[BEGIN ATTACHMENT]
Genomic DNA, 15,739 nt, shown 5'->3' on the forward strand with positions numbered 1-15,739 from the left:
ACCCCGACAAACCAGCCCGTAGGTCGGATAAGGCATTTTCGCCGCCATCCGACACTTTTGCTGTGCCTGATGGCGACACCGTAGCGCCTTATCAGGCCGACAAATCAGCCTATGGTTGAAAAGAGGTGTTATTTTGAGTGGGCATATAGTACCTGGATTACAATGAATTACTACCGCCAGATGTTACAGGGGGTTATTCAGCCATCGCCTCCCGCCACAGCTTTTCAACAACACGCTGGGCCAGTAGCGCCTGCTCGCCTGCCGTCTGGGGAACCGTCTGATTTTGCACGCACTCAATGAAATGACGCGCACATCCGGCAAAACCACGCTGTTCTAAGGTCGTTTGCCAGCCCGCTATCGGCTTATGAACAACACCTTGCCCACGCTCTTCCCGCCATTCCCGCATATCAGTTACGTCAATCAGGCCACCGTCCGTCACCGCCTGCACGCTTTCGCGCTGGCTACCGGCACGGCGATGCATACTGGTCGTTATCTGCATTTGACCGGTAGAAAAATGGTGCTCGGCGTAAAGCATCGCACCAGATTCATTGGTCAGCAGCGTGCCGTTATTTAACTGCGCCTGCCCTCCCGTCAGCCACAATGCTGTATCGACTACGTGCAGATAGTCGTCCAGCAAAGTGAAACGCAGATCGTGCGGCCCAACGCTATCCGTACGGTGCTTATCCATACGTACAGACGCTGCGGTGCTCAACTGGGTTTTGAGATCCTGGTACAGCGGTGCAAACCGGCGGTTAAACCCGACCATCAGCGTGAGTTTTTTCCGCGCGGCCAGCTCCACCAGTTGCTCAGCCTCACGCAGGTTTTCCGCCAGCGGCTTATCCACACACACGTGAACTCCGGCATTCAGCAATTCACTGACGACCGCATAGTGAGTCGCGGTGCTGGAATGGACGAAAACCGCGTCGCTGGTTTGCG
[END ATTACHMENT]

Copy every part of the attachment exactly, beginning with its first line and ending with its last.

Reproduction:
Genomic DNA, 15,739 nt, shown 5'->3' on the forward strand with positions numbered 1-15,739 from the left:
ACCCCGACAAACCAGCCCGTAGGTCGGATAAGGCATTTTCGCCGCCATCCGACACTTTTGCTGTGCCTGATGGCGACACCGTAGCGCCTTATCAGGCCGACAAATCAGCCTATGGTTGAAAAGAGGTGTTATTTTGAGTGGGCATATAGTACCTGGATTACAATGAATTACTACCGCCAGATGTTACAGGGGGTTATTCAGCCATCGCCTCCCGCCACAGCTTTTCAACAACACGCTGGGCCAGTAGCGCCTGCTCGCCTGCCGTCTGGGGAACCGTCTGATTTTGCACGCACTCAATGAAATGACGCGCACATCCGGCAAAACCACGCTGTTCTAAGGTCGTTTGCCAGCCCGCTATCGGCTTATGAACAACACCTTGCCCACGCTCTTCCCGCCATTCCCGCATATCAGTTACGTCAATCAGGCCACCGTCCGTCACCGCCTGCACGCTTTCGCGCTGGCTACCGGCACGGCGATGCATACTGGTCGTTATCTGCATTTGACCGGTAGAAAAATGGTGCTCGGCGTAAAGCATCGCACCAGATTCATTGGTCAGCAGCGTGCCGTTATTTAACTGCGCCTGCCCTCCCGTCAGCCACAATGCTGTATCGACTACGTGCAGATAGTCGTCCAGCAAAGTGAAACGCAGATCGTGCGGCCCAACGCTATCCGTACGGTGCTTATCCATACGTACAGACGCTGCGGTGCTCAACTGGGTTTTGAGATCCTGGTACAGCGGTGCAAACCGGCGGTTAAACCCGACCATCAGCGTGAGTTTTTTCCGCGCGGCCAGCTCCACCAGTTGCTCAGCCTCACGCAGGTTTTCCGCCAGCGGCTTATCCACACACACGTGAACTCCGGCATTCAGCAATTCACTGACGACCGCATAGTGAGTCGCGGTGCTGGAATGGACGAAAACCGCGTCGCTGGTTTGCG